Barron: As you depart from your role with George Washington University, what strikes you as some of the department’s greatest accomplishments under your leadership as director of the International Affairs M.A. (MAIA) Program?
Dr. King: The MAIA Program enrolls about 275 students across 17 concentrations. I am particularly proud of two that were created during my watch. The first was the concentration in Global Gender Policy. The concentration equips future international affairs professionals with the knowledge and skills to apply a gender lens to their work and advance gender equality in all areas of their professional careers.
The second is a concentration in Global Energy and Environmental Policy. This concentration includes classes that provide subject matter expertise along with proficiency in research methods and data analytics. This program was responsive to the demand signal from employers who were interested in hiring analysts or other professionals who had a built-in capacity to evaluate energy and environmental issues as they “hit the ground.” We also developed recruitment strategies that tripled the number of new Elliott School students hailing from underrepresented communities.
Barron: You were recently invited to attend Vice President Kamala Harris’s release of the White House Action Plan on Global Water Security. What was the significance of this strategy in building on your past work and guiding your future pursuits? In your new position, how will you continue to build bridges between academic and government institutions?
Dr. King: Achieving the goal of water security demands a “whole of society” approach. The White House Action Plan for Global Water Security was the culmination of the efforts of dedicated activists and policymakers from across sectors and the political spectrum (including academia) that have supported action on this issue for many years. Along with CCS, I have been engaged in convening a parallel and complementary process on the wider issue of climate security through the Climate and Security Working Group. Over the years, we have created a community of practice that can set agendas, testify before Congress and provide policy recommendations. As the oldest school of international relations, Georgetown has a long history of engaging and training policy practitioners. The Earth Commons provides additional support and innovative approaches to build on the conversation between academia and the U.S. government.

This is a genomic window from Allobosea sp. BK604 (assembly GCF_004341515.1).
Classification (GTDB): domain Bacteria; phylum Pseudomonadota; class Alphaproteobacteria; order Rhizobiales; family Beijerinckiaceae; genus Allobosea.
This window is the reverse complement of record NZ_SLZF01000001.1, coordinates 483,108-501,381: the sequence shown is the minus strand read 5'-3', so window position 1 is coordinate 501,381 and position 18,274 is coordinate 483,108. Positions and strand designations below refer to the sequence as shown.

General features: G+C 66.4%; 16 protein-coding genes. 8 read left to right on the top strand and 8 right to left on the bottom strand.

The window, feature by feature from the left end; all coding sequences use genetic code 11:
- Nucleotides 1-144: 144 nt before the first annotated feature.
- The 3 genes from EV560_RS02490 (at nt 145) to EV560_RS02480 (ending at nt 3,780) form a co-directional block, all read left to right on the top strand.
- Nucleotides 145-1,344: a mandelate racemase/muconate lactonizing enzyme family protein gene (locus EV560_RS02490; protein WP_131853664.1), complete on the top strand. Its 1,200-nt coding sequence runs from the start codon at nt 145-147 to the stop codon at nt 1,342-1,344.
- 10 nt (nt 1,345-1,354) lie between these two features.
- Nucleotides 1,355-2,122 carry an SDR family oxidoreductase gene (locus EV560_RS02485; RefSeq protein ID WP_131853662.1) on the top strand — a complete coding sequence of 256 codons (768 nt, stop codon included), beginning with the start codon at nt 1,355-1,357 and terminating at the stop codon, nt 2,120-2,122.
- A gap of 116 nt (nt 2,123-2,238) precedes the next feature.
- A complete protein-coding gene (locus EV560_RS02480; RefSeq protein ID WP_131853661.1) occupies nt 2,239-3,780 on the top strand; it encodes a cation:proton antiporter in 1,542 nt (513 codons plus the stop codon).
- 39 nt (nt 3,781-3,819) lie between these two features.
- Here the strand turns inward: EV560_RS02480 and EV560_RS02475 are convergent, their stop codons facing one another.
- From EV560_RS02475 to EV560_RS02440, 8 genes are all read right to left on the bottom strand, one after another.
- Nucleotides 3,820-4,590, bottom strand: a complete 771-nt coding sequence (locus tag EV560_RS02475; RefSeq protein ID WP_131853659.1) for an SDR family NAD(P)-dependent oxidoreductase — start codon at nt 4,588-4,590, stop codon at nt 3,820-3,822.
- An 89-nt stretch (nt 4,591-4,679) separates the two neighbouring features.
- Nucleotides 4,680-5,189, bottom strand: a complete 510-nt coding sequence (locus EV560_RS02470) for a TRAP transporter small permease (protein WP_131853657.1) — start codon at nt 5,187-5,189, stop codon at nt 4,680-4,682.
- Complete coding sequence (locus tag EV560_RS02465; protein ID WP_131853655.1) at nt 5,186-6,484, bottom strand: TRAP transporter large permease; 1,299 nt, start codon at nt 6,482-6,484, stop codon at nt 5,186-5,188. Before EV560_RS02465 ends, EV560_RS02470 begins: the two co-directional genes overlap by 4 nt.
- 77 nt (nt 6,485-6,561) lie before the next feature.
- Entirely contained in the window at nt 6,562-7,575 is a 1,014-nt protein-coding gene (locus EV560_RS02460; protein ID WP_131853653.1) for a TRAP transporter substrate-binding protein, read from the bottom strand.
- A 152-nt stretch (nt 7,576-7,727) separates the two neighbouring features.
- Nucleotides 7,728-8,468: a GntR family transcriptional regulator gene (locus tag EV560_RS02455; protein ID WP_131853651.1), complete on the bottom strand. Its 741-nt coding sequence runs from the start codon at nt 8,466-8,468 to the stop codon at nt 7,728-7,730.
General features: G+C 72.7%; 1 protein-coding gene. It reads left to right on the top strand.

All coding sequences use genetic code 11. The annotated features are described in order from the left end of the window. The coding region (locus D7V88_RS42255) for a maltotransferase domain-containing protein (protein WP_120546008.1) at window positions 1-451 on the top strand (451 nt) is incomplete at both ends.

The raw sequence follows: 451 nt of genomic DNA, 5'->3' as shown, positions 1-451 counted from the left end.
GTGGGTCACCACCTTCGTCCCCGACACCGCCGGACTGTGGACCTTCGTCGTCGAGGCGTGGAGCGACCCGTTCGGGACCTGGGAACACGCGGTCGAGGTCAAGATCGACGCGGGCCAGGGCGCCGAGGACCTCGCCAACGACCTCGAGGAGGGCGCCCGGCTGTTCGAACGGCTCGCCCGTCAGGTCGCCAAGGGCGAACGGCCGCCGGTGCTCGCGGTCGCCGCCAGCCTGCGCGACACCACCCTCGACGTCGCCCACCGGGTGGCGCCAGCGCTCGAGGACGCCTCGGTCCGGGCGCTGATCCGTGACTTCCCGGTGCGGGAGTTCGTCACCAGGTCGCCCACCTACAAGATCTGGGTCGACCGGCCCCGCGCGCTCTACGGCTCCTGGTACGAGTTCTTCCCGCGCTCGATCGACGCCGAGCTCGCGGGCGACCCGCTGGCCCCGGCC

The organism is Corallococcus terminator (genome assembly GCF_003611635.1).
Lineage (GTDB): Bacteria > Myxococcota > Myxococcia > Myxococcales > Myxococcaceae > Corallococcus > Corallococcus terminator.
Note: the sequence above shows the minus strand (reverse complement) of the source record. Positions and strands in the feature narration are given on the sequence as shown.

My own research seeks to understand how water insecurity in fragile states contributes to violence and political instability including in areas that are of national security concern to the U.S., which is something I explore in-depth in my latest book, Water and Conflict in the Middle East. I believe that water scarcity is one of the most immediate and visceral consequences of climate change, and I hope that my research will not only inform the scholarly debate but can also inform policymakers’ decisions to address this challenge.
We at CSR congratulate Dr. King on his new position and look forward to continuing our work together in the years to come.
I recently spoke with Dr. Josh Busby, Center for Climate and Security (CCS) nonresident senior research fellow and associate professor of Public Affairs at the University of Texas-Austin LBJ School of Public Affairs, about his recently-published book States and Nature: The Effects of Climate Change on Security. In the book, Dr. Busby examines the circumstances under which climate change might lead to negative security outcomes. Using paired case studies with similar climate impacts but different security outcomes, he identifies the characteristics which place certain countries at greater risk of negative security consequences from climate change. Dr. Busby spoke about his book and the field of climate security in general–where it’s been and where it should go next.(more…)